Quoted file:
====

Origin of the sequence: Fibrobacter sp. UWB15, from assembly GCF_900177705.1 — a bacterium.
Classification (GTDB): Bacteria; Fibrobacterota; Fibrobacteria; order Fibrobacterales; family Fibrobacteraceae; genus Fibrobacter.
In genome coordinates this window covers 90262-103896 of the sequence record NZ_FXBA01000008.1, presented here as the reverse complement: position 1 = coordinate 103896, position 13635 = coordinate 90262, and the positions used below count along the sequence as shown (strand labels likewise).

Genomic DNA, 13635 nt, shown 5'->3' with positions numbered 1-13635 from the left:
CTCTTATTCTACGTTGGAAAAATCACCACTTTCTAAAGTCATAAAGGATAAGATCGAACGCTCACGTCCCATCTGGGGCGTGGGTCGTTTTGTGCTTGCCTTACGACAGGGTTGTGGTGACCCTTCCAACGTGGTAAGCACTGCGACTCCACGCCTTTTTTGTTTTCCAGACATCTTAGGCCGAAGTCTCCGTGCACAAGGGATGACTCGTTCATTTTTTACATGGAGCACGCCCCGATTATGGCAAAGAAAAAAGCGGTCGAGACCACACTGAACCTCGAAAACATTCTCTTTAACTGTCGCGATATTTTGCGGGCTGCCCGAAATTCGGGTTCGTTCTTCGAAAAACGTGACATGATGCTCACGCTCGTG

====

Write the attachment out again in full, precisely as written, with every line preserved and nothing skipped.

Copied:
Origin of the sequence: Fibrobacter sp. UWB15, from assembly GCF_900177705.1 — a bacterium.
Classification (GTDB): Bacteria; Fibrobacterota; Fibrobacteria; order Fibrobacterales; family Fibrobacteraceae; genus Fibrobacter.
In genome coordinates this window covers 90262-103896 of the sequence record NZ_FXBA01000008.1, presented here as the reverse complement: position 1 = coordinate 103896, position 13635 = coordinate 90262, and the positions used below count along the sequence as shown (strand labels likewise).

Genomic DNA, 13635 nt, shown 5'->3' with positions numbered 1-13635 from the left:
CTCTTATTCTACGTTGGAAAAATCACCACTTTCTAAAGTCATAAAGGATAAGATCGAACGCTCACGTCCCATCTGGGGCGTGGGTCGTTTTGTGCTTGCCTTACGACAGGGTTGTGGTGACCCTTCCAACGTGGTAAGCACTGCGACTCCACGCCTTTTTTGTTTTCCAGACATCTTAGGCCGAAGTCTCCGTGCACAAGGGATGACTCGTTCATTTTTTACATGGAGCACGCCCCGATTATGGCAAAGAAAAAAGCGGTCGAGACCACACTGAACCTCGAAAACATTCTCTTTAACTGTCGCGATATTTTGCGGGCTGCCCGAAATTCGGGTTCGTTCTTCGAAAAACGTGACATGATGCTCACGCTCGTG